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Some top seeds could get buried early

Commentary

The Washington Post

The NCAA tournament has been missing one important ingredient the last few years: upsets.

No, not a 10 seed beating a 7 seed. I'm talking — seeds and 4 seeds hanging on for dear life in the first round, power conference heavies going out to small conference winners who couldn't have gotten a sniff of an at-large bid, and recent national champions being shown the door early by hyphenated little buggers who mess up your bracket 10 minutes after you submit it to the kid who runs the office pool.

Last year, a No. — seed (North Carolina) beat another No. — seed (Illinois) for the championship. There weren't nearly enough of the giant upsets and buzzer beaters that made the tournament irresistible theater. It was entirely too predictable, which isn't what makes folks play hooky from work Thursday and Friday the first week of play.

This year? It looks like the person who wins the office pool is going to have to go out on a limb, figure out what 2 seeds and — seeds might not last the first weekend, even seriously ponder whether more than one No. — will make it to the Final Four. This could be my favorite kind of bracket, the one where there's a premium on picking upsets.

Having said that, I'm already on record as picking Connecticut, a No. — seed, to win the whole thing. No upset there. Connecticut is athletic, long, quick, experienced and expertly coached, by Jim Calhoun. No other team is six players strong, as the Huskies are with Marcus Williams, Denham Brown, Hilton Armstrong, Rashad Anderson, Rudy Gay and Josh Boone. All but Gay were around for the national championship victory two years ago. The one thing Connecticut doesn't want to see along the way is another Big East team (think: Georgetown-Villanova, 1985), but short of that, Connecticut looks like the strongest team in the field.

— Other than that, the other No. 1s look vulnerable. Yes, Duke just won the ACC tournament, but that doesn't mean what it usually does, and while J.J. Redick has rediscovered his marvelous shooting touch at just the right time, there are teams in Duke's region (Syracuse, LSU, West Virginia, Iowa, Texas) who could knock off the Blue Devils off.

In the Oakland bracket, I'd take the UCLA-vs.-Gonzaga winner over top-seeded Memphis in a regional final, and that's presuming Memphis gets past the Pittsburgh-Kansas winner, which I'm not ready to do.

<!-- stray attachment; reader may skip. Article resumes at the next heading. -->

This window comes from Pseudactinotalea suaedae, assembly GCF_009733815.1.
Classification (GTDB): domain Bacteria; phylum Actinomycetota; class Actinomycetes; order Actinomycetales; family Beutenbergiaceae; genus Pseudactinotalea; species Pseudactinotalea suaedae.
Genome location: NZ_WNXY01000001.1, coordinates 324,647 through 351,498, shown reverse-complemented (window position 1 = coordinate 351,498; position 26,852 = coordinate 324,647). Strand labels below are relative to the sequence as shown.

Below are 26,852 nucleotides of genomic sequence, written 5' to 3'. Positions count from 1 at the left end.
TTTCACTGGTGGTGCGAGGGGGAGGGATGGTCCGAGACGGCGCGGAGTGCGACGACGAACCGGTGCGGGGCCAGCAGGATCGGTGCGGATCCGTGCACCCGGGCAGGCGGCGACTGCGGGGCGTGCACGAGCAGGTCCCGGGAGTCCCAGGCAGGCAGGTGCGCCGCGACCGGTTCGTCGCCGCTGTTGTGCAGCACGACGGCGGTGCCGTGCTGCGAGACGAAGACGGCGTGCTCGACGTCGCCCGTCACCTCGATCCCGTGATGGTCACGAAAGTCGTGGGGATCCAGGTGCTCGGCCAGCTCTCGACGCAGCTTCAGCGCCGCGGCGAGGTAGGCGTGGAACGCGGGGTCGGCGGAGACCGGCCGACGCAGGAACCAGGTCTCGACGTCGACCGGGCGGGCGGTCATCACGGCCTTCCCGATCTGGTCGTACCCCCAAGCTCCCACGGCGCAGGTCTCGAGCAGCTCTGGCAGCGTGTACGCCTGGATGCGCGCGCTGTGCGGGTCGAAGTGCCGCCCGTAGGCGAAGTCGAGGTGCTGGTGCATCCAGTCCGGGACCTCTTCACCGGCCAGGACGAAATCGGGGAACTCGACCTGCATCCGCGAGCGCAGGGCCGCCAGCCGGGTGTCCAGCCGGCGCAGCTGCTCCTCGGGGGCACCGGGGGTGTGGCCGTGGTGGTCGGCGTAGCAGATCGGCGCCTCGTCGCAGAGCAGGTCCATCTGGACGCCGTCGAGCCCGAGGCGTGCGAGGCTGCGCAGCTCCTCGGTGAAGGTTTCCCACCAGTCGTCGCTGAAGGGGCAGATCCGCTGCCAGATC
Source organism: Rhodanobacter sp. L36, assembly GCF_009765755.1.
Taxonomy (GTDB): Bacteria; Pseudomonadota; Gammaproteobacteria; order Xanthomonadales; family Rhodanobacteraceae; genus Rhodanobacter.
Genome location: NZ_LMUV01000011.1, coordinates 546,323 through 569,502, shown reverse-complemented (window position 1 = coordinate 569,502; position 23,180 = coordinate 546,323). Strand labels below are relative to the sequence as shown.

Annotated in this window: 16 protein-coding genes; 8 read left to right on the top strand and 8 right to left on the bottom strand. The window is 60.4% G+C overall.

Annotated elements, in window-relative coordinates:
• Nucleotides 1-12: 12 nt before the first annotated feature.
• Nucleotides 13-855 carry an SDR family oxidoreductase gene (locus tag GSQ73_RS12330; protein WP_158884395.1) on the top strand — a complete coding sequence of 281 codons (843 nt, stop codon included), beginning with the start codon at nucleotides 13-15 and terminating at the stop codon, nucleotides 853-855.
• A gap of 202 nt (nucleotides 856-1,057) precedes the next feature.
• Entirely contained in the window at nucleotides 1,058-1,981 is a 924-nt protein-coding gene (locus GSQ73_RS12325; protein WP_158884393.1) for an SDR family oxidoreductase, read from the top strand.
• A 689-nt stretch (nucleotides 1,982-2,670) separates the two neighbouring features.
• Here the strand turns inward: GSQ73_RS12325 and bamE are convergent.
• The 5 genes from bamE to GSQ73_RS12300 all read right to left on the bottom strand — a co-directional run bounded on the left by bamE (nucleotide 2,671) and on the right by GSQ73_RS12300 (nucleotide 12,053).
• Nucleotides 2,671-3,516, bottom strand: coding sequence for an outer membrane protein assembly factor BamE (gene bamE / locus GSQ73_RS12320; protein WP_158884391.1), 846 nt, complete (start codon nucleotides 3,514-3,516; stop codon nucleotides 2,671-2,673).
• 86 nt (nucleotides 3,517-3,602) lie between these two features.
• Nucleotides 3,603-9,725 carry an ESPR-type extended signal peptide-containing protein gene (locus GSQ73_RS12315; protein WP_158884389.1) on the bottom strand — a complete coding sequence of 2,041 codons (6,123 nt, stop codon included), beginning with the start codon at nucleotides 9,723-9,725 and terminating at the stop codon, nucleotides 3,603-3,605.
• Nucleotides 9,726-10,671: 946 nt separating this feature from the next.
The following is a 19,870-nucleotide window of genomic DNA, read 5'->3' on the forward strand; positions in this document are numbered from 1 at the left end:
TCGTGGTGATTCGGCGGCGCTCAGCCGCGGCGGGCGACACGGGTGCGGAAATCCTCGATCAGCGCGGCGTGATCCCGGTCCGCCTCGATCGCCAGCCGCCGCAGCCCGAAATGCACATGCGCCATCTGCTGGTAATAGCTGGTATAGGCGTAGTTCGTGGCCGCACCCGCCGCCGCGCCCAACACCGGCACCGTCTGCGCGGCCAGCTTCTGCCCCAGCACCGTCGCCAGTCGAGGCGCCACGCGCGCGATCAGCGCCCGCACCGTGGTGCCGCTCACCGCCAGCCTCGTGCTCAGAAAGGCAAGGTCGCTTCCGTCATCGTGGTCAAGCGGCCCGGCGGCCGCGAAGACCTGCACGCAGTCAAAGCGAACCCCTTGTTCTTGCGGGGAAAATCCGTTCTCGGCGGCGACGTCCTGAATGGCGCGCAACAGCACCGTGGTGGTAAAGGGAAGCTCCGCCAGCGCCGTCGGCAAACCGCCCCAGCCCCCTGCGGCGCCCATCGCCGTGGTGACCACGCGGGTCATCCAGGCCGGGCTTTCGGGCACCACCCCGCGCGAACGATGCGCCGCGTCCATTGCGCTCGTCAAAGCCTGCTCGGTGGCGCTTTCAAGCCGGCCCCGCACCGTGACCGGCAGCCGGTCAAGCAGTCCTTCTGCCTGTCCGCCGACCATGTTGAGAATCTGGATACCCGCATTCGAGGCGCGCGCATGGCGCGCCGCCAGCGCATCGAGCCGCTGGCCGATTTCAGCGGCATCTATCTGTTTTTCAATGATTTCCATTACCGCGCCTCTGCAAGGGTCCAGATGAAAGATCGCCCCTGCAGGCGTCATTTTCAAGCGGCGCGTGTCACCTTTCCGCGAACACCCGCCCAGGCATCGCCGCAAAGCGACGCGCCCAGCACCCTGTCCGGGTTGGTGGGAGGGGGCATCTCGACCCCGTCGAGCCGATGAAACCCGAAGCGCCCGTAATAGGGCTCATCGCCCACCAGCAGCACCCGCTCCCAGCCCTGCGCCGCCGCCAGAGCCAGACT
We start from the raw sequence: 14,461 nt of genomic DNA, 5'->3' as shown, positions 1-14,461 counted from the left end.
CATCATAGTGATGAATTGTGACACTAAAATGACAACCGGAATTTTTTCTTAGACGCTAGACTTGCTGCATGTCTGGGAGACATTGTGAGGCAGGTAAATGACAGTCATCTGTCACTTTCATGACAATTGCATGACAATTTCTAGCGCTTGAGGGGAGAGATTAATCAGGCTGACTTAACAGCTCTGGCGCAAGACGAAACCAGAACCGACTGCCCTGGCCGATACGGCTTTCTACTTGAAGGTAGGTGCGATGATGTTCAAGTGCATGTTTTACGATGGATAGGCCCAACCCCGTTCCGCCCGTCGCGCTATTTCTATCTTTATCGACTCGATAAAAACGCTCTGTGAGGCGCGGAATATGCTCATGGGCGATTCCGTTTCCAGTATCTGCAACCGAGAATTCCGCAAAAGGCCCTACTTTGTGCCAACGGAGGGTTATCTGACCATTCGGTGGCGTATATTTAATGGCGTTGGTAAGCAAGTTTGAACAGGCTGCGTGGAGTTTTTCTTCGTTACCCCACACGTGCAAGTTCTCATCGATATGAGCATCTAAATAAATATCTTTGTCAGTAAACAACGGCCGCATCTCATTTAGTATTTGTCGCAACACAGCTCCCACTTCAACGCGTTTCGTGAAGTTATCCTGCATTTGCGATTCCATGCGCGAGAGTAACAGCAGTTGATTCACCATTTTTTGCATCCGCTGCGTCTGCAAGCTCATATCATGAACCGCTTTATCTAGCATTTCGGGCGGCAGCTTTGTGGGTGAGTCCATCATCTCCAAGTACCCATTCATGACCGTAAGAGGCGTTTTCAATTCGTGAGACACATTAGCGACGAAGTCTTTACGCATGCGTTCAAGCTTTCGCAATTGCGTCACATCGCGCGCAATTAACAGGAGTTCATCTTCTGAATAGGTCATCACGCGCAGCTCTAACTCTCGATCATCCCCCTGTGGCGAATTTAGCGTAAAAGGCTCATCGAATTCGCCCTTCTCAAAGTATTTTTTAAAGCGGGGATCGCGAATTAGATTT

And Villanova, the No. — seed in Minneapolis, simply had the misfortune of Allan Ray suffering an eye injury in the Big East tournament. Yes, Villanova says he'll be back, but how effective? With blurred vision? With goggles? Without having practiced? It's a shame if we don't get to see Villanova at its best, because its four-guard lineup could cause serious matchup problems for most teams, even No. 2 seed Ohio State, but only if Ray is in peak condition, which is very questionable.

This kind of unpredictable bracket maddens the coach who figures his team should have been invited, such as Cincinnati, which should have been. There aren't many teams that have a beef. Michigan and Florida State finished poorly and should have been left out.

Even though CBS seems to be whining over the exclusion of some power conference teams, the only teams I'd lobby for are still the little guys. Missouri State's RPI ranking is 21. I'm sorry, but if this indicator means anything at all, then Missouri State should have been invited; I don't care if that would have given the Missouri Valley 10 teams in the field.

And while I was ready to jump all over the NCAA selection committee for taking George Mason and not Hofstra, which beat Mason twice down the stretch, I'm reminded that another respected statistical indicator, the Sagarin rating, has George Mason ranked 38th in the country, while Hofstra is 64th. Seems to me there would have been room for Cincinnati and Hofstra had the committee simply told Alabama and either Air Force or Utah State to take a hike.

You want upsets? OK, here's a pack of 'em.

In the very first round, how about Seton Hall over Wichita State, Texas A&M over Syracuse (which has to be out of gas by now, right?), San Diego State over Indiana and Wisconsin-Milwaukee over Oklahoma. Looking for 2s and 3s that could be tossed out in the second game? How about Ohio State, which some having going all the way to the Final Four, losing to Georgetown or Northern Iowa? Tennessee, seeded No. 2 in the D.C. region, could certainly lose to Seton Hall in the second round, as could No. 2 Texas to Cal, as could UCLA to Marquette.

In fact, how in the world did the Big East, given the way its teams performed, wind up with Marquette and Georgetown as No. 7 seeds anyway? As far as No. — seeds, why should No. — Iowa be favored over No. 6 West Virginia if that second-round matchup comes to pass? No. — Gonzaga will have its hands full in a first-round game against Xavier.

As Syracuse coach Jim Boeheim said the other night on the subject of upsets in this tournament, The teams that are better aren't that much better.

And therein lies the secret to accurately predicting the Final Four. So, with Boeheim's words ringing in my ears, here goes: LSU will shock Duke in the regional semifinal and West Virginia in the regional final to claim one spot.

The Pitt-Kansas winner ' perhaps the best of a slew of potentially fabulous second-round matchups ' will join LSU on that side of the bracket. (I'll take Pitt for now.)

Connecticut will take out Kentucky, Illinois, North Carolina and Tennessee here in D.C. And Boston College will survive a round of 16 matchup with Villanova to make the national semifinals. So, that's LSU, Pitt, Connecticut and BC who will emerge from a tournament filled with upsets from appetizer to dessert.

Michael Wilbon is a columnist for The Washington Post.